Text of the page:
Arrest of activist indicates speaking out against big business interests still taboo
The imprisonment of a leading activist in Myanmar raises questions about the sincerity of the government’s reform agenda and whether natural resource extraction projects will get precedence over the rights of the people.
Naw Ohn Hla, a leading woman activist from Yangon, joined over 50 villagers in Monywa, Sagaing Region, on August 13 to call for the suspension of the controversial Chinese-run Latpadaung Copper Mine and to amend the 2008 Constitution. After a tense stand-off and a lot of shouting, police moved in to arrest Naw Ohn Hla and nine other protest leaders, forcefully dragging them into police trucks. So violently was Naw Ohn Hla seized that her clothing was partially pulled off.
On August 29, Naw Ohn Hla was found guilty of disturbing public tranquility under Section 505(b) of the Myanmar Penal Code and sentenced two years in prison with hard labor. And she also remained to be tried under Section 18 of the Peaceful Assembly and Peaceful Procession Law for allegedly holding a protest without permission. She had requested official permission prior to the protest but was refused.
The Women’ Initiative Network for Peace (WIN-Peace) has called for the immediate release of Naw Ohn Hla and the nine other women who were arrested following the peaceful protest.
Ms. Thanda of the network told Mizzima Business Weekly that they strongly object to the harassment and behavior of the authorities and police officers when they were arresting the women.
She said that their organization planned to launch a signature campaign not only for the arrested activists but any people who have been imprisoned unfairly.
Naw Ohn Hla is not a newcomer to protests. As a former member of Aung San Suu Kyi’s National League for Democracy (NLD) party, she led prayer services for democracy activists hoping for the release of Suu Kyi when she was under house arrest. All in all, Naw Ohn Hla has been imprisoned more than seven times since 1989 for her efforts to free political prisoners and assist Buddhist monks during the 2007 Saffron Revolution uprising and her links to the NLD.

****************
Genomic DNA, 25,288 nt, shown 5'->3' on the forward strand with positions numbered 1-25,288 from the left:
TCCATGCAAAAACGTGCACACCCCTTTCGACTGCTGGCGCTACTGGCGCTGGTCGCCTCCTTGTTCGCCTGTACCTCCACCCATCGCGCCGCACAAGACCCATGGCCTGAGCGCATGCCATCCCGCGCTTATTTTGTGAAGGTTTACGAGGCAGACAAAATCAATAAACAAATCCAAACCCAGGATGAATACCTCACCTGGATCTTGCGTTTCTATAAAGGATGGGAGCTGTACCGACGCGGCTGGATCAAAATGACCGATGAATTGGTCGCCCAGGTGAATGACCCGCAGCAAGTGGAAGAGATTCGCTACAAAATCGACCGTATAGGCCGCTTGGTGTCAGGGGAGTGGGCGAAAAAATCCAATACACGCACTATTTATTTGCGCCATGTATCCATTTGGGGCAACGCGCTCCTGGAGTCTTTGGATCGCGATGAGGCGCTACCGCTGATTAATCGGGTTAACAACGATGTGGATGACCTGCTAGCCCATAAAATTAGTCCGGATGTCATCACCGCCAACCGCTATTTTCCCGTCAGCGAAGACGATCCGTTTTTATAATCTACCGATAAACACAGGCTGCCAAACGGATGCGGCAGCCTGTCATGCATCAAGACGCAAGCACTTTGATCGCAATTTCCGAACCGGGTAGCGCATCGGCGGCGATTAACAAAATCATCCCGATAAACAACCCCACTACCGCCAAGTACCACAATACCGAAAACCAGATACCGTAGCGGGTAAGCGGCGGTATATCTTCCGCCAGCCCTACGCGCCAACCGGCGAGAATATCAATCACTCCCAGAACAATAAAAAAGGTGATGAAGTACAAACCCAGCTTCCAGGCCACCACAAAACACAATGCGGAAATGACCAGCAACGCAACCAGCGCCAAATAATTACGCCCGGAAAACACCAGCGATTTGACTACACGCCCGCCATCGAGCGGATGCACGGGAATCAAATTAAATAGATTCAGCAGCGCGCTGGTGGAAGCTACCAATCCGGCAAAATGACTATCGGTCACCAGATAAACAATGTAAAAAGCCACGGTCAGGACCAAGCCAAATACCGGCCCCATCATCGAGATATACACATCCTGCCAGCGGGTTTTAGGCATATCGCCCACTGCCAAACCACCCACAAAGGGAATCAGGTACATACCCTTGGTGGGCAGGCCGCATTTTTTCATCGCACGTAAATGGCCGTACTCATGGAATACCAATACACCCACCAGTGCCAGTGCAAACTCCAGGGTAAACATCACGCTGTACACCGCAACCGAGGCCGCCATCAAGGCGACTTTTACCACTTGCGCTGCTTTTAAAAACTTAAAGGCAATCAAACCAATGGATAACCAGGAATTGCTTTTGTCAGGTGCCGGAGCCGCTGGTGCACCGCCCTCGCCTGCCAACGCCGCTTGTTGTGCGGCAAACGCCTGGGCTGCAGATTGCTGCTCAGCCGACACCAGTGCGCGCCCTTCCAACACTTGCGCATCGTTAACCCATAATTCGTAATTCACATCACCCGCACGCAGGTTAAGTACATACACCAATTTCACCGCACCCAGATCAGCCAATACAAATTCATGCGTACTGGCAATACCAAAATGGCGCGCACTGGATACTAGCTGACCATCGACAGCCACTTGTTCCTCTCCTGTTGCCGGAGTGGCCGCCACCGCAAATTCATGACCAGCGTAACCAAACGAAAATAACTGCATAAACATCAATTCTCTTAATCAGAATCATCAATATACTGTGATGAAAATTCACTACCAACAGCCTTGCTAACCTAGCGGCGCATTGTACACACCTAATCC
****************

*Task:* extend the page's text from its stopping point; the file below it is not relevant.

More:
Ba Htoo, one of the activists at Latpadaung commented: “The government detains and arrests some activists while freeing prominent and long-term political prisoners as part of their reform process. This represents the tricky actions of senior policy makers. The protestors don’t have any rights to defend themselves in accordance with the law.”
He said he has mixed positive and negative views on the certain role of Aung San Su Kyi who oversaw an inquiry into a crackdown on Latpadaung mine protestors that led to many injuries, including the alleged use of phosphorus as a riot deterrent.
“The investigative committee led by Aung San Suu Kyi made the suggestion that the mine project should continue operating without considering the environmental concerns. The commission failed to advise the government to take action against government officials who committed crimes against the peaceful protesters,” he said.
The commission pointed out that local residents in the project areas did not receive adequate land compensation from the mining company, and called for transparency in terms of the contract, he said.
Ba Htoo claims little has change from the bad old days of the former military regime.
“Arresting those activists (in this latest incident) means that the quasi-civilian government still behaves and practices old and terrible actions,” he said.
Susanna Hla Hla Soe, head of the Women Organization Network of Myanmar, and cited in a press release from the NGO WIN-Peace, claimed disappointment with the developments: “We are seeing a series of cases of judicial harassment and violence against women human rights defenders and peaceful protestors all around Myanmar, which is very disappointing and disheartening. It is vital that women play a front-line role in defending the rights of their
communities, and the Myanmar authorities must allow them the space to do so.”
Critics say that although the government has been releasing political prisoners in well-publicized gestures, activists are also being locked up. This raises the question of whether the political and business elites continue to have precedence over the rights of people, communities and the environment, they say. Naw Ohn Hla’s incarceration indicates little has changed when it comes to freedom of speech under the “reformist” administration of President Thein Sein.
This article first appeared in the September 12 edition of M-ZINE+.